Four Secret Service agents have been placed on leave due to their connection with the accused associated with Pakistan intelligence who were pretending to be US federal security employees. The incident has prompted security experts to question whether Pakistan intelligence has successfully infiltrated Joe Biden’s inner security?
A federal prosecutor informed a judge on Thursday that one of two individuals arrested in Washington for acting as US federal security employees and fostering proximity to the Secret Service, which safeguards President Joe Biden, professed connections to Pakistani intelligence.
Arian Taherzadeh, 40, and Haider Ali, 35, were detained Wednesday for masquerading as Department of Homeland Security agents. Justice Department assistant counsel Joshua Rothstein requested a judge to not discharge them, reports South China Morning Post.
The men are also suspected of giving attractive favors to Secret Service agents, notably one on First Lady Jill Biden’s protection team.
Ali had travelled to Pakistan, Turkey, Iran, and Qatar in 2019, mere months before the two started recruiting security personnel in their Washington apartment complex, according to Rothstein. Ali had also transited Doha many times.
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In addition, Rothstein said, Ali “made claims to witnesses that he had connections to the ISI, which is the Pakistani intelligence service.”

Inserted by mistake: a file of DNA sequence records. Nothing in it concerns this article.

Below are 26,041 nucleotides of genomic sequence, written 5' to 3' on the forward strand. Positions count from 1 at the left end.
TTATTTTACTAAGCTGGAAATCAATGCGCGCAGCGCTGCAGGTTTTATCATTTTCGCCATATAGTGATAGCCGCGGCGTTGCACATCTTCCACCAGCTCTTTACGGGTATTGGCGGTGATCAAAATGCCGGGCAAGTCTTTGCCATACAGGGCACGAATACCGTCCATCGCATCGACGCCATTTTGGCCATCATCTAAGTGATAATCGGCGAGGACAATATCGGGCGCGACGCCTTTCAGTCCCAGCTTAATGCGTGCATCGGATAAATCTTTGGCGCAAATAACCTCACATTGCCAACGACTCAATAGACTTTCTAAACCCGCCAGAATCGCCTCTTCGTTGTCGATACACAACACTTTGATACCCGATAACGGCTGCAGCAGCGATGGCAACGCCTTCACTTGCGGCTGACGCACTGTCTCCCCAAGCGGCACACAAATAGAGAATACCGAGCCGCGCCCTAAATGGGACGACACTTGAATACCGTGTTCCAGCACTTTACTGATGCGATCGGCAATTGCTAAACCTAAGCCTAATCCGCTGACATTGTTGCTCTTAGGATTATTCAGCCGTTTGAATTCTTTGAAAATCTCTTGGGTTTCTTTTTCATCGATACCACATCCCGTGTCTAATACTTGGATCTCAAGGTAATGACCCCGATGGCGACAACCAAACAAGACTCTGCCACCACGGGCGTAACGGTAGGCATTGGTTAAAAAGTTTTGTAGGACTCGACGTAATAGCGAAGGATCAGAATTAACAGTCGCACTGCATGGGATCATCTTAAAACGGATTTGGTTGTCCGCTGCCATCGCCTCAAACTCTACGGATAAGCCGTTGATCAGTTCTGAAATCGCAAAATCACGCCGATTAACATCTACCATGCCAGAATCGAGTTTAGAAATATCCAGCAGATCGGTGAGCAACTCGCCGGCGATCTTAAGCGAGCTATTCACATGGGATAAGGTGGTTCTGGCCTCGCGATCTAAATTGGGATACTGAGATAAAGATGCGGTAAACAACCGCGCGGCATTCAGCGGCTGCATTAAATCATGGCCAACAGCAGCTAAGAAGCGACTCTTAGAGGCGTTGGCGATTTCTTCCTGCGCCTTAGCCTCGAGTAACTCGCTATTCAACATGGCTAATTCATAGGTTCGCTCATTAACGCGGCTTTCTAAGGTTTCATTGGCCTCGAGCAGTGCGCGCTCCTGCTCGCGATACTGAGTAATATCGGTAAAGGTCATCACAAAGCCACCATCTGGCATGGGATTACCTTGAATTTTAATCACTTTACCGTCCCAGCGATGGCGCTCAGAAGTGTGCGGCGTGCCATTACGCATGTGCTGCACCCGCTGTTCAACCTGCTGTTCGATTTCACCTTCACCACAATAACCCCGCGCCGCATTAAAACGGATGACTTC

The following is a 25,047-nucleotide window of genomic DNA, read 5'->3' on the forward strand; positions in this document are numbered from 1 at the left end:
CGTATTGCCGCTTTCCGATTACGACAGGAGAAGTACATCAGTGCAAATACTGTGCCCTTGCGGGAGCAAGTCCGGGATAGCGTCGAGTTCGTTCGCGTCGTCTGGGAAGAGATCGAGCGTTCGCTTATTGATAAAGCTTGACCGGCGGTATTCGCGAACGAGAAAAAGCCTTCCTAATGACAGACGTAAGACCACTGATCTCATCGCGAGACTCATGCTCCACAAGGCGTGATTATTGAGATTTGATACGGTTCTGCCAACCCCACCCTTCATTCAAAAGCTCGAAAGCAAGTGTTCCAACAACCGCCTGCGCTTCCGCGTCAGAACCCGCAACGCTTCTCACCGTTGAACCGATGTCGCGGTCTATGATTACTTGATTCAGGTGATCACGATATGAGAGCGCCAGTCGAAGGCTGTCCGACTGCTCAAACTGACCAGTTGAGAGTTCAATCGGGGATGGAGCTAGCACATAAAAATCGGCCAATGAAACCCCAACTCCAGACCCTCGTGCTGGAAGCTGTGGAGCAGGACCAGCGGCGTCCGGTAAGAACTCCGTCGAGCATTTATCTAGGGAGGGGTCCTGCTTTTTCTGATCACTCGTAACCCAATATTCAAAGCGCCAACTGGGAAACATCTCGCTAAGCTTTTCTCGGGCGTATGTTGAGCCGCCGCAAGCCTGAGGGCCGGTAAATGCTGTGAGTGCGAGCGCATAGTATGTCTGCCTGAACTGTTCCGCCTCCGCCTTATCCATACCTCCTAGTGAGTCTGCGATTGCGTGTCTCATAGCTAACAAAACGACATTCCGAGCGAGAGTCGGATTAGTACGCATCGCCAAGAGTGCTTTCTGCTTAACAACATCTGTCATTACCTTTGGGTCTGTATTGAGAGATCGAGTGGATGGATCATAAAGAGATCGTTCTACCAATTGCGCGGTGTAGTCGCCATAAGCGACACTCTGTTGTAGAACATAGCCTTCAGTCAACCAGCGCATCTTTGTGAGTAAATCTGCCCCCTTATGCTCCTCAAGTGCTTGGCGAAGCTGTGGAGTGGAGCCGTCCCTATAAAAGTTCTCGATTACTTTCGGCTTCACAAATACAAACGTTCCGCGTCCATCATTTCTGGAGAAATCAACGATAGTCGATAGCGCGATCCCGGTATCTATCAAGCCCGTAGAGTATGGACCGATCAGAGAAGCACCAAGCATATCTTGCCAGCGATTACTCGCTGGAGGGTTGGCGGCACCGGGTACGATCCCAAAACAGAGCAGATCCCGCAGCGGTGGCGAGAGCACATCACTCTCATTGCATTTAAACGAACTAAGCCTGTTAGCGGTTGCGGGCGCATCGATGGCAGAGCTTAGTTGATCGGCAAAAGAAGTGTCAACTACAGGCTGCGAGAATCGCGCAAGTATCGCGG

The case is being handled by the Justice Department as a criminal matter rather than a national security dilemma. However, four Secret Service agents have been placed on leave due to their connection with the accused.
“All personnel involved in this matter are on administrative leave and are restricted from accessing Secret Service facilities, equipment, and systems,” the Secret Service said in a statement.
According to an affidavit presented by the court, Taherzadeh and Ali, both US residents, stayed in a Washington residential complex with a lot of federal security personnel.
They were able to persuade a few of the agents that they were special Homeland Security investigators by exhibiting uniforms and documentation to back up their claims.
However, Rothstein informed the court that the charge might be upgraded to conspiracy, which entails a five-year maximum sentence.
The two men’s motivations were obscure, but they did hire a third individual to operate for them at one time, telling him “to conduct research on an individual that provided support to the Department of Defence and intelligence community.”
According to the affidavit, Taherzadeh supplied many Secret Service and Homeland Security personnel with rent-free units worth up to $4,000 per month.
According to the affidavit, he also offered them iPhones, surveillance devices, a television, and law enforcement gear.
Taherzadeh gave the Secret Service agent who served on the first lady’s squad a $2,000 assault rifle and conducted favors for his wife, as well as loaning her his automobile.
Taherzadeh and Ali seemed to manage many units in the apartment complex, according to the affidavit, and Taherzadeh had access to the full security system.
The two drove enormous black GMC SUVs with emergency lights, as do many cops.
Taherzadeh was armed with handguns similar to those used by US federal agents, and he showed others that he had safe access to what seemed to be Homeland Security computer systems.
The prosecutor attempted to stop the defendants from being released on bail during their first appearance in court.
However, because neither party had obtained complete legal representation, the judge postponed the ruling until a second hearing on Friday.
Taherzadeh and Ali face a maximum sentence of three years in prison and penalties of $250,000 if guilty.